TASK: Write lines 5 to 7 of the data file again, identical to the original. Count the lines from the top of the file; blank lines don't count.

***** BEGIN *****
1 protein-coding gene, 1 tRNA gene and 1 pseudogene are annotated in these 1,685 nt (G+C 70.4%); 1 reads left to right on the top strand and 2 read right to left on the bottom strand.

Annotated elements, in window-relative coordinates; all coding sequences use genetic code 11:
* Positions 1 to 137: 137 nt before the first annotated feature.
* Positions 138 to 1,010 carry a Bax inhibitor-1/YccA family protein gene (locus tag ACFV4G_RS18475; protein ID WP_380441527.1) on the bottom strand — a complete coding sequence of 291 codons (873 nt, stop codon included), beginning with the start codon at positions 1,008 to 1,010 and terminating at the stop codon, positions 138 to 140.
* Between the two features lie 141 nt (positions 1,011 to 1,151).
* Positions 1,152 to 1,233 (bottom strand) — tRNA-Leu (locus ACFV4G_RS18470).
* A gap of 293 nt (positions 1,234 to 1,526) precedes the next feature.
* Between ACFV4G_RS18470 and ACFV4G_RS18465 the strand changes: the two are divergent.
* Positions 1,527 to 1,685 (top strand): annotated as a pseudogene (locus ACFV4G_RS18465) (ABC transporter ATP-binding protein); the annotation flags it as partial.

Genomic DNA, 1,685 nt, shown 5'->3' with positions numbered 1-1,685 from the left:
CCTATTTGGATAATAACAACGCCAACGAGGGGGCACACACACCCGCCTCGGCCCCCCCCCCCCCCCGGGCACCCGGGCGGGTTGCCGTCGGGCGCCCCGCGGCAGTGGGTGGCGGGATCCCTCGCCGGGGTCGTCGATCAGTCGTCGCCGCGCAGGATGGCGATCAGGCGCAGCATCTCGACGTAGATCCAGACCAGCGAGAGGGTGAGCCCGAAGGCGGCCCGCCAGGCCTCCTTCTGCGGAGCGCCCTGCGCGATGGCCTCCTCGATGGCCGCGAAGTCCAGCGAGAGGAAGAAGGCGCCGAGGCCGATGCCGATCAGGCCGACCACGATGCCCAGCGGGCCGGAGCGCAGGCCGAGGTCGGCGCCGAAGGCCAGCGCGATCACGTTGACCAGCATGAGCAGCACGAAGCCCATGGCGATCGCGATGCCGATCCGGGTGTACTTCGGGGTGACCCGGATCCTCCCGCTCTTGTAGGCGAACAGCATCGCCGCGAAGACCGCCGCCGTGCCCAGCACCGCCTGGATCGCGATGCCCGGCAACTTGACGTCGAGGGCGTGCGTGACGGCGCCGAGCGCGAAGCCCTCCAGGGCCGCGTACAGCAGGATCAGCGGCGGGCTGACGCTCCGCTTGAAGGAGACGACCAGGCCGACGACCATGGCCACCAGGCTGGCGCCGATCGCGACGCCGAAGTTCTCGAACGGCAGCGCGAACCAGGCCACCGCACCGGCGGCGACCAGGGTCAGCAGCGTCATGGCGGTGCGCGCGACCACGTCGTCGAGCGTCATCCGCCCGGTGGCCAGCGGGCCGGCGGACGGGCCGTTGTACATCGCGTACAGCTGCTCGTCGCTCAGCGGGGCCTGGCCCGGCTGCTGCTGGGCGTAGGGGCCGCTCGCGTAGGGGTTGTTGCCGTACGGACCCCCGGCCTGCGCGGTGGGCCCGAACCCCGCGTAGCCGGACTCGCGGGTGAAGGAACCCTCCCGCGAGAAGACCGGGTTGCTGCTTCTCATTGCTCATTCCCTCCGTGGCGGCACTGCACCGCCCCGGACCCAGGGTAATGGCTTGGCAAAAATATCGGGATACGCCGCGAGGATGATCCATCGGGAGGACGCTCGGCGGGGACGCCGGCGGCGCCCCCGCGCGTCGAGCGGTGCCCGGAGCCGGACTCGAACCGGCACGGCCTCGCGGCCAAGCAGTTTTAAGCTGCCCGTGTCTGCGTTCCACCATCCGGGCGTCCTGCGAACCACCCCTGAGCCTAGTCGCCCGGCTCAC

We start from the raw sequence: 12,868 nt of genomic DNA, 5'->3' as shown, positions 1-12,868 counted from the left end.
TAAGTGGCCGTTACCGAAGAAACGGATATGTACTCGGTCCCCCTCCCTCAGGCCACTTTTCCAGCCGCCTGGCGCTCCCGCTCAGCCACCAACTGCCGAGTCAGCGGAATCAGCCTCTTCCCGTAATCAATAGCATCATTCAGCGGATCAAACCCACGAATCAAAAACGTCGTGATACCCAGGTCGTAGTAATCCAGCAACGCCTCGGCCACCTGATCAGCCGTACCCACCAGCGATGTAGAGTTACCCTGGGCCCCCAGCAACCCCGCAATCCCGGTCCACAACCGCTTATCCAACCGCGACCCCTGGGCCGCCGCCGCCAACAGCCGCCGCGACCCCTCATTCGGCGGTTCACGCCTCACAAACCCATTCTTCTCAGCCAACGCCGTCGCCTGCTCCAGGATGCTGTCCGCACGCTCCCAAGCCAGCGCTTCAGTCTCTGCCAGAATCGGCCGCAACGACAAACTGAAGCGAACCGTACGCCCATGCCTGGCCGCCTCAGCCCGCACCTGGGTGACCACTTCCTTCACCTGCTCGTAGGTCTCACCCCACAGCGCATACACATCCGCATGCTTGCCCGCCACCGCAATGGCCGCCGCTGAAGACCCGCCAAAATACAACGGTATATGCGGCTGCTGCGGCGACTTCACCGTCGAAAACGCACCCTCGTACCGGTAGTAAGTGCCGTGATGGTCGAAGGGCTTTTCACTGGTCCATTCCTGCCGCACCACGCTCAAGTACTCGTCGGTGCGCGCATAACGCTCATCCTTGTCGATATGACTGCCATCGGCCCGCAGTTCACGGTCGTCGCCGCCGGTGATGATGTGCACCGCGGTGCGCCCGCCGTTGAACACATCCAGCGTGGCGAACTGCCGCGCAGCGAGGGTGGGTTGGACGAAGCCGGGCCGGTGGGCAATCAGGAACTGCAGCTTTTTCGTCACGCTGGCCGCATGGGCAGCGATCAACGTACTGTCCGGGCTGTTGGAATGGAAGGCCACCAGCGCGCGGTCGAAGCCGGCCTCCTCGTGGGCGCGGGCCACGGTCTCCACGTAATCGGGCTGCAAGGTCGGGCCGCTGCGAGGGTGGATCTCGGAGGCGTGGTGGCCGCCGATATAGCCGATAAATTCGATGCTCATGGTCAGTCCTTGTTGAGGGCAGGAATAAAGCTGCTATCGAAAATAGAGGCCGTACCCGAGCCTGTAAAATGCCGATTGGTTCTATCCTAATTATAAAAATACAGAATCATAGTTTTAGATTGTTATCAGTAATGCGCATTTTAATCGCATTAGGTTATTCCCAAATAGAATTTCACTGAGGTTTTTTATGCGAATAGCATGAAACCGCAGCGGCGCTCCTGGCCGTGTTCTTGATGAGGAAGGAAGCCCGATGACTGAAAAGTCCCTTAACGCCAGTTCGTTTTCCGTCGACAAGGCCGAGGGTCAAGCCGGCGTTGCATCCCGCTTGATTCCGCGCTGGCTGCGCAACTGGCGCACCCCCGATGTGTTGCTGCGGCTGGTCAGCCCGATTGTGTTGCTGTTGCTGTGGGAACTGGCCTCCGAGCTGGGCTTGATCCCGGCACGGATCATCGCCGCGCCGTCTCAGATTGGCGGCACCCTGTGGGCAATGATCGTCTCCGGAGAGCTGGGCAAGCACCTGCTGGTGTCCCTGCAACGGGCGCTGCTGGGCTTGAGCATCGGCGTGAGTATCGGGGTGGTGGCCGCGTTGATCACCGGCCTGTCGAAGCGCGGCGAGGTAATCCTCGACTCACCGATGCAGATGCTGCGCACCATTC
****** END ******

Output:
* Between the two features lie 141 nt (positions 1,011 to 1,151).
* Positions 1,152 to 1,233 (bottom strand) — tRNA-Leu (locus ACFV4G_RS18470).
* A gap of 293 nt (positions 1,234 to 1,526) precedes the next feature.